- Negotiations reportedly stall as BT throws a spanner in the works
- Government gives telcos until the end of this week to sort it
- But the balance of power may have already shifted post-Brexit?
The UK's £1 billion scheme to plug rural coverage gaps with shared mobile infrastructure looks precarious.
The Financial Times reports that BT has thrown a last-minute spanner in the works, prompting a strongly-worded email to all four MNOs from James Heath, director of digital infrastructure at the Department for Culture, Media and Sport. According to unnamed sources, Heath ordered EE, O2, Vodafone and Three to "step up negotiations" and get a deal over the line by the end of this week.
TelecomTV contacted DCMS for confirmation, and will update this story if they feel like talking.
BT is very proud that its EE unit has broader mobile network coverage than its rivals – probably due in part to its involvement in the very delayed, over-budget, and generally shambolic Emergency Services Network (ESN) project – and sees network reach and quality as an important differentiator.
BT therefore wants the rural network-sharing deal currently being negotiated with its rivals to reflect the larger investment it has made.
According to the FT, BT has proposed that the cost of 320 masts it has yet to build are included in the agreement. BT reportedly also wants to charge rivals 250 percent above the going rate for access to its towers.
"BT remain fully committed to the SRN and are ready to go. We've proposed a far simpler and more pragmatic way for SRN to succeed in the 100-day window, plus a way to reduce any tax-payer money by also including new sites that are being built by us in the future," said a BT spokesperson, in an email to TelecomTV. "It's now down to the industry to finalise the deal and to get it done. We see no reason why the commercial negotiations can't make sufficient progress now to hit the deadline – we're all committed to the SRN."
Not everyone agrees though.
"These latest developments seriously undermine the viability of the project," said Telefonica UK CTO Derek MacManus, in the FT report.
No place like roam
The aim of the shared rural network (SRN) is to deliver 4G coverage to 95 percent of the UK by 2025. Operators have pledged to jointly spend £530 million on the project, which will involve using new and existing infrastructure to hit that target. The government has agreed to chip in £500 million.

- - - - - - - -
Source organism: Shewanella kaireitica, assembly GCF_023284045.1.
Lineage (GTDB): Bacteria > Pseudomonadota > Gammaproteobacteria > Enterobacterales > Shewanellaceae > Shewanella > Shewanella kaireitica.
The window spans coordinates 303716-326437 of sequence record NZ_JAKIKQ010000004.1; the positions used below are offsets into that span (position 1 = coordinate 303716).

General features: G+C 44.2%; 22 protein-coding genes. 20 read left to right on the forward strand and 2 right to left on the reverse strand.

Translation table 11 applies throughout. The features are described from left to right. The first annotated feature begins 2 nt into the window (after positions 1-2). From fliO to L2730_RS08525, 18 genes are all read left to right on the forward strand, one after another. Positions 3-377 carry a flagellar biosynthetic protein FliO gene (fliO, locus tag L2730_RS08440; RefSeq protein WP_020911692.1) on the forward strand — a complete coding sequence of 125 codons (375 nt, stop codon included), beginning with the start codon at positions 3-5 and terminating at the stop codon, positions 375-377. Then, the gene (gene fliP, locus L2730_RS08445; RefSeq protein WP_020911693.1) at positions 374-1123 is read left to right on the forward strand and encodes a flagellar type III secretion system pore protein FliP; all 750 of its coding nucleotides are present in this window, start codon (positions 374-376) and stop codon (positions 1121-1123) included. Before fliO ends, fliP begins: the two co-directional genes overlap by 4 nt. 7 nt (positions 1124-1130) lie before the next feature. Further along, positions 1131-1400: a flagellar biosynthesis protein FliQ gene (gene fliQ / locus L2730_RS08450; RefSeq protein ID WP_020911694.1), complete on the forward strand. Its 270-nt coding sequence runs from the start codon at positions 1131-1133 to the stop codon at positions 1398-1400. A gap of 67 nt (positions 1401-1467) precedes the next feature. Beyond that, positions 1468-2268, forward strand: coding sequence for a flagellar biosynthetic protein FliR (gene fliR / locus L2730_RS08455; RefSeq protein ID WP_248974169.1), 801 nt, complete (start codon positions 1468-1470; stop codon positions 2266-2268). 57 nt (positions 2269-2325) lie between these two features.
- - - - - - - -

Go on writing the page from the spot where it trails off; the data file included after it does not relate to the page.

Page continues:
The alternative, if they fail to negotiate a sharing arrangement, is presumably mandated roaming, a plan on which none of them are keen, especially BT.
"Mandated roaming would significantly dilute the incentive for operators to invest in extending coverage as it would no longer be a feature allowing an operator to differentiate itself from the competition," the telco told us, last September.
As previously mentioned, BT has rolled out more masts than the others, so it needs a good reason to give up that advantage.
Putting the screws on
So, the SRN is the preferred arrangement, but a deal is proving hard to do. And mandated roaming as the alternative doesn't hold much appeal. The question is then, who will blink first?
The government has imposed this week's deadline, but Prime Minister Boris Johnson's stated aim was to get the SRN agreed during the first 100 days after the election, which offers some wiggle room. There is a chance that said deadline is actually more flexible than it appears.
It is also worth considering Brexit.
Now that the UK has left the EU, the government is under pressure to prove that it won't be the greatest act of economic self harm in modern history. Therefore, there is a greater likelihood that it will strike deals that enable it to maintain the pretence, in the eyes of the public at least, that Brexit is, or will be a success.
Cue O2 UK, with a press release on Monday entitled, "The Post-Brexit Investment Opportunity for Mobile and UK plc".
Attributed to CEO Mark Evans, it reads like a set of demands from a company that knows it is in a position of strength relative to the government.
He called on "all parties" to follow through with the SRN. He urged Ofcom to ensure all operators have the opportunity to bid for contiguous 5G spectrum in forthcoming auctions. As a parting shot, he also cited one of the government's strategic priorities for Ofcom, which states that promoting investment should be prioritised over interventions to further reduce retail prices.
"That is an ambition we should all get behind, as it holds the key to delivering a successful post-Brexit future for our country and a world class digital economy across the UK," Evans said.
To paraphrase: if the government wants to make Brexit look like a success, then it will have to do what businesses tell it to do.
With this in mind, in won't be a massive surprise if telcos get more time to negotiate the SRN deal.
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